Another advantage is that students don’t typically have to begin making payments on federal loans until after graduation or dropping below half-time enrollment, according to the Federal Student Aid office. (Holders of parent PLUS loans for undergraduates are expected to begin making payments after the loan is fully disbursed, unless the parent requests deferment.)

Federal financial aid programs also offer more flexible repayment plans based on income, may be subsidized, and offer loan forgiveness to qualified students, the Federal Student Aid office notes.

But the benefits of federal loans don’t mean private student loan options shouldn’t be considered. For some students, like those who are denied federal funding, those for whom federal loans come up short, and those who are approved but never receive their full loan amount , private loans can be a financial lifesaver.

With a bit of grit and a co-signer with a healthy credit score, students can obtain private loans with low and fixed interest rates comparable to federal loans.

One common downside of private loans is that repayment tends to start immediately. But in some cases, private loans can offer larger sums of money upfront, allowing students to pay for nearly every expense with one loan and make only one payment a month.

Types of Student Loans

So now that you know that there are two main types of student loans, federal and private, it’s important to know the variations of each type. These include:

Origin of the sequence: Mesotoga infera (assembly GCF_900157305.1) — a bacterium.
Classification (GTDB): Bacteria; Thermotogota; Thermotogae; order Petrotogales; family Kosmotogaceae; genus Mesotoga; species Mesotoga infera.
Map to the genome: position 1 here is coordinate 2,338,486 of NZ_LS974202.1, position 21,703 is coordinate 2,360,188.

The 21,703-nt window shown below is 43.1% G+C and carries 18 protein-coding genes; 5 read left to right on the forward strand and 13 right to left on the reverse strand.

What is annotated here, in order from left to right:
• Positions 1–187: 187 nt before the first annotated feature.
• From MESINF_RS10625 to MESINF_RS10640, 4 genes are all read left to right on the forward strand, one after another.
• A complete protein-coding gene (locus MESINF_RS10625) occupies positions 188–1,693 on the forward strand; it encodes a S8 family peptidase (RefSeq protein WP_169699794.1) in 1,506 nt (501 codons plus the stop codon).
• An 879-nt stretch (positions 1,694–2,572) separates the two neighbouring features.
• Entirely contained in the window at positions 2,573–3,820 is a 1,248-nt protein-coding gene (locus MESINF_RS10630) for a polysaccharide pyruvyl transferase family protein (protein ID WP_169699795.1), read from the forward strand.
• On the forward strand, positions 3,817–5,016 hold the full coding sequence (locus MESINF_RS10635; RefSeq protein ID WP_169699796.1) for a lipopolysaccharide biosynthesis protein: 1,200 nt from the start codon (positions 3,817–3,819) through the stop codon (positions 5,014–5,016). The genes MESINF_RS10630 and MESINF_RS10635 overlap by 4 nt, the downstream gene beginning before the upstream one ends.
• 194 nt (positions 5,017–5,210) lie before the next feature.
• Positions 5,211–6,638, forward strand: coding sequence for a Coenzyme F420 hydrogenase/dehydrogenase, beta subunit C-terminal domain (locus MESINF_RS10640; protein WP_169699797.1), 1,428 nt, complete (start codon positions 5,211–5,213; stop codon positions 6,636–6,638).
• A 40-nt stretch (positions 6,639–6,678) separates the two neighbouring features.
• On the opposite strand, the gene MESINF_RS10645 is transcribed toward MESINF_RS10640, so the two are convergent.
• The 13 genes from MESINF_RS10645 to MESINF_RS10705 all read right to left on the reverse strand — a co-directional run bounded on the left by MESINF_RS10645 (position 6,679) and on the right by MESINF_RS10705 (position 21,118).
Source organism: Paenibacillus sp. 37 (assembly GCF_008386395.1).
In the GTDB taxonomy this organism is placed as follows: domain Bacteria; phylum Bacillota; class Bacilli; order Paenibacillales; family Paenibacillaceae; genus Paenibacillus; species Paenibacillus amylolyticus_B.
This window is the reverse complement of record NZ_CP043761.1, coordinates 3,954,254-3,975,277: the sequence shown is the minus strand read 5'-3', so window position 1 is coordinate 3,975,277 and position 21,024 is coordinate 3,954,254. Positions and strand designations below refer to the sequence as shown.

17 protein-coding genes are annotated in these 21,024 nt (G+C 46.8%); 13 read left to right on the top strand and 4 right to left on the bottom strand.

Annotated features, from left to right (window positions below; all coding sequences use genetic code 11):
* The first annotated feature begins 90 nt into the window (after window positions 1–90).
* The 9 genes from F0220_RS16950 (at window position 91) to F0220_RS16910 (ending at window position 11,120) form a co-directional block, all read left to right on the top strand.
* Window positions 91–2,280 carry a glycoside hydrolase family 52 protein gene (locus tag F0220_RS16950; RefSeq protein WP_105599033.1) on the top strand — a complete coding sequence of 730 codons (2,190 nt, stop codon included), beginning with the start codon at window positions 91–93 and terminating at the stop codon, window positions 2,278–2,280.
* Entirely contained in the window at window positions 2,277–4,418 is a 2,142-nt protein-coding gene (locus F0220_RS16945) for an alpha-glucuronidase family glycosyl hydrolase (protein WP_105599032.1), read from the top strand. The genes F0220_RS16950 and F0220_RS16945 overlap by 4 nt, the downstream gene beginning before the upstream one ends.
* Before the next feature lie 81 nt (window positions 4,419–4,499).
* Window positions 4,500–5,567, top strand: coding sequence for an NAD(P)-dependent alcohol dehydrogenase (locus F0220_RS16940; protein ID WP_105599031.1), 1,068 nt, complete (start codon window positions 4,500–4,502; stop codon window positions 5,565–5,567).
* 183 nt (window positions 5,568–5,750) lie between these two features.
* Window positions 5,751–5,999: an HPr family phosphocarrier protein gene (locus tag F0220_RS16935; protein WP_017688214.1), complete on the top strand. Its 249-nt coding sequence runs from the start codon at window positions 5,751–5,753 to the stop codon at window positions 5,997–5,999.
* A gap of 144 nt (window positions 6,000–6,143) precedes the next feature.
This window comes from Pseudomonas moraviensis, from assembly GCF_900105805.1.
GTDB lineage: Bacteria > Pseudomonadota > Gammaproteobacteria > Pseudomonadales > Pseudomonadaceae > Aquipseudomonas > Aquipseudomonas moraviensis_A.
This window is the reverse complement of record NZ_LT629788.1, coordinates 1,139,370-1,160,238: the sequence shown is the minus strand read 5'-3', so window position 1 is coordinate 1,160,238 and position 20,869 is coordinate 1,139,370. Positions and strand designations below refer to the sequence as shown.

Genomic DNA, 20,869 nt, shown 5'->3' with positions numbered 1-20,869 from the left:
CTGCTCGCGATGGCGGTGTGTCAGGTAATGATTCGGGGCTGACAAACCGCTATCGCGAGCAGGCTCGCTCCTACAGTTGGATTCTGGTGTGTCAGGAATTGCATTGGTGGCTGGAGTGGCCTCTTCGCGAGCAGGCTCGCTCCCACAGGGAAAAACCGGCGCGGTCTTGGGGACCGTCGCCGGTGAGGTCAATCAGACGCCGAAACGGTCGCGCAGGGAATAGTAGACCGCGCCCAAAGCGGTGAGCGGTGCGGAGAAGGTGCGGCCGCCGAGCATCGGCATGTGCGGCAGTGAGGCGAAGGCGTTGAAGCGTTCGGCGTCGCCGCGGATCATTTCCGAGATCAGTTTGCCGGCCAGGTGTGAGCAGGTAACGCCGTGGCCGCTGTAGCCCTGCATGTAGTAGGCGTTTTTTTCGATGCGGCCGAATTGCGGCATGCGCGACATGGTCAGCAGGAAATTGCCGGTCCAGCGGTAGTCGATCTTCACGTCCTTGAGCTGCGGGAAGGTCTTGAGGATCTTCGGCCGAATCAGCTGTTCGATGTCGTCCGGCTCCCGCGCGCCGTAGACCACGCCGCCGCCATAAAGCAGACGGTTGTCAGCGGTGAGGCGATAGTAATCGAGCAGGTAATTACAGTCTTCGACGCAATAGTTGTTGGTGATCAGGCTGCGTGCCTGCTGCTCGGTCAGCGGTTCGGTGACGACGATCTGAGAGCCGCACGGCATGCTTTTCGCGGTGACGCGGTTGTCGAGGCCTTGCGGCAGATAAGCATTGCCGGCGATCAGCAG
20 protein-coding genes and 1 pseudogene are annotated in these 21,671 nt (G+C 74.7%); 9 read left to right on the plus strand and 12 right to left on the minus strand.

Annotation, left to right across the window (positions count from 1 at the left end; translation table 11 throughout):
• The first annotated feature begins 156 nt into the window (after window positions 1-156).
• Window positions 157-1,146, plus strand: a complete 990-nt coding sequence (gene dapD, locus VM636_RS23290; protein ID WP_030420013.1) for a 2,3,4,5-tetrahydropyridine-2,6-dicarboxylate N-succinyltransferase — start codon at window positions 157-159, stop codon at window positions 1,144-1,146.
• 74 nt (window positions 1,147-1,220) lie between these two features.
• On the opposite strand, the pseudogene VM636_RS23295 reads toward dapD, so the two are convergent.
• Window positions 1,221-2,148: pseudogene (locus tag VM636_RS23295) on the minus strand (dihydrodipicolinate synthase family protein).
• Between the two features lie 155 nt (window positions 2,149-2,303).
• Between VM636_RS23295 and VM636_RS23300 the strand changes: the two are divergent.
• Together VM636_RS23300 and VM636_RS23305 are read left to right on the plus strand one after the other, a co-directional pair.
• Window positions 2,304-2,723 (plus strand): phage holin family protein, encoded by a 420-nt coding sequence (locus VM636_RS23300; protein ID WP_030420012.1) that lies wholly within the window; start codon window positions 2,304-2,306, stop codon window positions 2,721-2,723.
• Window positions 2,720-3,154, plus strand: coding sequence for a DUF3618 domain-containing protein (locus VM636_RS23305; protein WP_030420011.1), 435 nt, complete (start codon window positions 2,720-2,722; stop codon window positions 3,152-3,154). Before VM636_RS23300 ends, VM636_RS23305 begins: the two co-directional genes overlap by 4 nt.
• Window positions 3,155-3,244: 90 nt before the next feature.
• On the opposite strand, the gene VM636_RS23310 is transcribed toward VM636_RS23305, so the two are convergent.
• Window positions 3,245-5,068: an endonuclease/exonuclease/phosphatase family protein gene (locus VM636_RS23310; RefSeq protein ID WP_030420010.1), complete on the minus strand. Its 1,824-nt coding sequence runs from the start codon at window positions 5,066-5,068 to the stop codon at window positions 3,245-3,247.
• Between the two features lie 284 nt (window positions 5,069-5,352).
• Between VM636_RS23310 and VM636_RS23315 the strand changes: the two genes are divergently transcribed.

Direct Subsidized Federal Loan

Also known as a Stafford Loan, this option is often touted as the best type of federal loan available to applicants. That’s because a loan applicant will receive a subsidy upon graduation matching the amount of interest the loan has accrued.

In other words, a Direct Subsidized Loan will always be paid back at its original amount, despite years of accruing interest. Because it’s hard to match the benefit of an interest-free loan, it’s recommended to always accept these types of loans if approved.

Direct Unsubsidized Federal Loan

Unlike the subsidized version, a Direct Unsubsidized Loan will accrue interest, which will be included in the final repayment amount.

Before accepting this type of loan, explore and calculate interest rates and the potential accrued interest to have a better understanding of potential future payments.

Direct PLUS Loan

This type of federal loan is only available to graduate students or parents of undergraduates. The interest rate is higher than subsidized and unsubsidized federal loans, and a credit check is required.

This type of loan can’t be refinanced, so applicants will need a great credit score to avoid an inflated interest rate. The good news is that the interest rate is always fixed.

Direct Consolidated Loan

For students with several federal loans, it’s possible to consolidate them into one account with one monthly payment with a Direct Consolidated Loan. There is no fee to apply for this kind of loan, but all accrued interest will be rolled into the total principal balance. This leads to faster-accruing interest for students who can pay only the monthly minimum.

While it’s certainly more convenient to consolidate multiple loans, consider the additional length of the loan and additional interest paid over time before committing.

Private Student Loan

It’s no secret that interest rates vary widely with private loans. But students may find that the overall amount they qualify for is often higher than federal loan limits allow. There are also loan fees to consider, but not all lenders apply these.

Federal loans often have more protections for students, but they rarely cover all of the costs that come with a college education, which is why many students find themselves with a combination of federal and private loans.

How and When Are Student Loans Disbursed?